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Force Climbing, a Vancouver-based climbing-hold-manufacturing company, is ditching traditional hand-sculpting of holds in favor of 3-D printing. With advanced laser scanning and 3-D printing technology, Force is creating a bank of innovative holds featuring a range of unique textures. Many of the designs are scanned directly from classic outdoor climbs, allowing for replication of rock on plastic. This digital innovation led Force to partner with the International Federation of Sport Climbing (IFSC) in the holds category, earning the company a spot on the world stage of competition climbing. Force Climbing, conceived in 2012, will play a role in planning the Olympics through close work with the IFSC’s route setters and event organizers. The company hopes to provide all of the holds for the 2020 games. Terry Ziolkowski, president of Force and a route setter of 15 years, spoke about hold design, partnerships, and the future of indoor climbing.
Can you give me a background on the origins of Force Climbing?
Terry Ziolkowski: The idea was conceived about four and a half years ago. My colleagues and I saw a gap where the growth of climbing had progressed but where the service providers had been missing the mark. We’ve started with climbing holds because of how much influence they carry throughout the sport, how many people interact with them. The process of making climbing holds has stayed relatively the same since 1983 when they were first developed. With the advances in technology that we have nowadays, it seemed like the right time and move to update the process and add a modern approach.
What is the process for printing holds?
The first step is getting a hold or a shape onto the computer. The approach that we’ve implemented incorporates 3-D laser scanning: It’s a 3-D picture that allows us to take an object or a climbing hold from outdoors and implement that. We can even scan a hand position or a body position and build a climbing hold around it. So, it’s given us a lot more freedom to improve and expand on the current methods.
When we go outside to famous climbs, we can scan and isolate holds from the individual boulder. We cut that hold out of the scan, do some cleanup on the scan, then it goes into the modeling program. We do the basic cutlines of where the backing wall goes and we insert the bolt column. If the hold is big enough, we hollow it out and cavity it with structural support walls. We add the screw holes, and from there we put the finish on: How do we want the texture? Do we want a really aggressive or mild texture? The final step is putting the branding plate on. Once we have a finalized design, it gets sent over to the 3-D printer and we produce the master. After a quick cleanup, they get sent off to our tooling facility and they convert that 3-D print into a high-production climbing hold.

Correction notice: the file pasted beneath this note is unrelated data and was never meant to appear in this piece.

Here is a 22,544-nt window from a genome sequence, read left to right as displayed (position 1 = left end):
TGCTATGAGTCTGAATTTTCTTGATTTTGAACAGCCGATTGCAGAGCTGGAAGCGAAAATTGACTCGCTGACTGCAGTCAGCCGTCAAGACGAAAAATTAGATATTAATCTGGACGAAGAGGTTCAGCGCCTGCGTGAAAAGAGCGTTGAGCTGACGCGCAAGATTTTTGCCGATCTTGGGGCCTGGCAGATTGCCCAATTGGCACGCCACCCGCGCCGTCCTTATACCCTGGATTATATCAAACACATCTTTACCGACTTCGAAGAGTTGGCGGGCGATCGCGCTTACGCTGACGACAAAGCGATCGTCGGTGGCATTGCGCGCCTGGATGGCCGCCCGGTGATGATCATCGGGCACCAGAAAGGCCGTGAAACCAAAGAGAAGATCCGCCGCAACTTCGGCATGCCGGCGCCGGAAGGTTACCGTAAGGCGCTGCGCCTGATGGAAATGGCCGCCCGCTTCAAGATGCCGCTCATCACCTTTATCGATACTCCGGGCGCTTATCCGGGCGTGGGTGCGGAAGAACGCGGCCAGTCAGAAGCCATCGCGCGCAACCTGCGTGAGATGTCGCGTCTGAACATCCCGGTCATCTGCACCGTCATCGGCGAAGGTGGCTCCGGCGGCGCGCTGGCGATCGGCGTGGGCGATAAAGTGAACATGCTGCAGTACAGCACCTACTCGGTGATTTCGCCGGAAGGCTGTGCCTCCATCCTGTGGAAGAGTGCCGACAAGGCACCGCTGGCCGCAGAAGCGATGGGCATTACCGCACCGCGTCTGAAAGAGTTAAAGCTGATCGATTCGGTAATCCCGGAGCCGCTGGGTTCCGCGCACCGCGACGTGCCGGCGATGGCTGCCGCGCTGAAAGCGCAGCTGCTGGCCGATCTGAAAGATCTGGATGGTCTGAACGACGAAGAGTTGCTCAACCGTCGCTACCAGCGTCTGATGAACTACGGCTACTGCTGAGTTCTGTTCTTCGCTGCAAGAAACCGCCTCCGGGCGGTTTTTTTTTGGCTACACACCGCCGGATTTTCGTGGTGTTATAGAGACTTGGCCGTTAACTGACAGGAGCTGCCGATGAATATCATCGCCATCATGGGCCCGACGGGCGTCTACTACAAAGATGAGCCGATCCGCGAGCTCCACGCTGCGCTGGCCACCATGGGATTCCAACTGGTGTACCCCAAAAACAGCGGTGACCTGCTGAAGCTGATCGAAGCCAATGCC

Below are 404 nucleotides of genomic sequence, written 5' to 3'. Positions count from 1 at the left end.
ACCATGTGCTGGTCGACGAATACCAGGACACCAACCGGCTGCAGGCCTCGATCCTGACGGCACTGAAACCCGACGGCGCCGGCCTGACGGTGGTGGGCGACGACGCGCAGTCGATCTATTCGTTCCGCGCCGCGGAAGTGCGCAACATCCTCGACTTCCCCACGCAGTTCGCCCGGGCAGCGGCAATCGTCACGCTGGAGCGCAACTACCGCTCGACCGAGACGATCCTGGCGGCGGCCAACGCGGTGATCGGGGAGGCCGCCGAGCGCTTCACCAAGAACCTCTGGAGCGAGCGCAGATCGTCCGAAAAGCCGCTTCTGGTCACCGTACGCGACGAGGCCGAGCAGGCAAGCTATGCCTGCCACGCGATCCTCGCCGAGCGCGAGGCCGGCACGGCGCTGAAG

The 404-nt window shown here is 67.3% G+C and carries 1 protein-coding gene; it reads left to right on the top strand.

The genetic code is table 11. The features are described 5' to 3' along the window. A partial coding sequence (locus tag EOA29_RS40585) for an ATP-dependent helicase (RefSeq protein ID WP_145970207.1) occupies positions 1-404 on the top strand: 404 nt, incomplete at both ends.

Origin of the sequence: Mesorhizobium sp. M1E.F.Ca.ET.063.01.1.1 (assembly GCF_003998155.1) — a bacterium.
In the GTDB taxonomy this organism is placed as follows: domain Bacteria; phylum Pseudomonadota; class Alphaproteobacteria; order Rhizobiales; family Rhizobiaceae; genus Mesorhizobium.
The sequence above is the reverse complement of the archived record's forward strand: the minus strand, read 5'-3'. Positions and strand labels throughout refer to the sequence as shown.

How do you think 3-D printing is going to change the hold-manufacturing industry?
3-D printing and additive manufacturing are going to change all of manufacturing over the years to come. It’s more environmentally friendly. There’s less waste involved. We’ve only just breached the surface of where this is going. There’s so many avenues that this could be taken down. Before a climbing hold is made, we can do digital testing to make sure it’s structurally sound and functioning properly. There’s not any waste of material before we’re producing something. We can do testing before it gets made, saving time, resources, and money.
Do you think that 3-D printing will eventually eclipse hand-sculpting?
Not necessarily. I do feel that there is some value to hand-sculpting—[this method is] just adding another tool to the toolbox. I do think there is something of merit to being able to feel a hold throughout the entire process, but I think where digitally designing and 3-D printing come into play is adding more depth to that. It’s like the evolution from a hand screwdriver to a drill—it’s just giving you a lot more speed and accuracy and power that you never had before.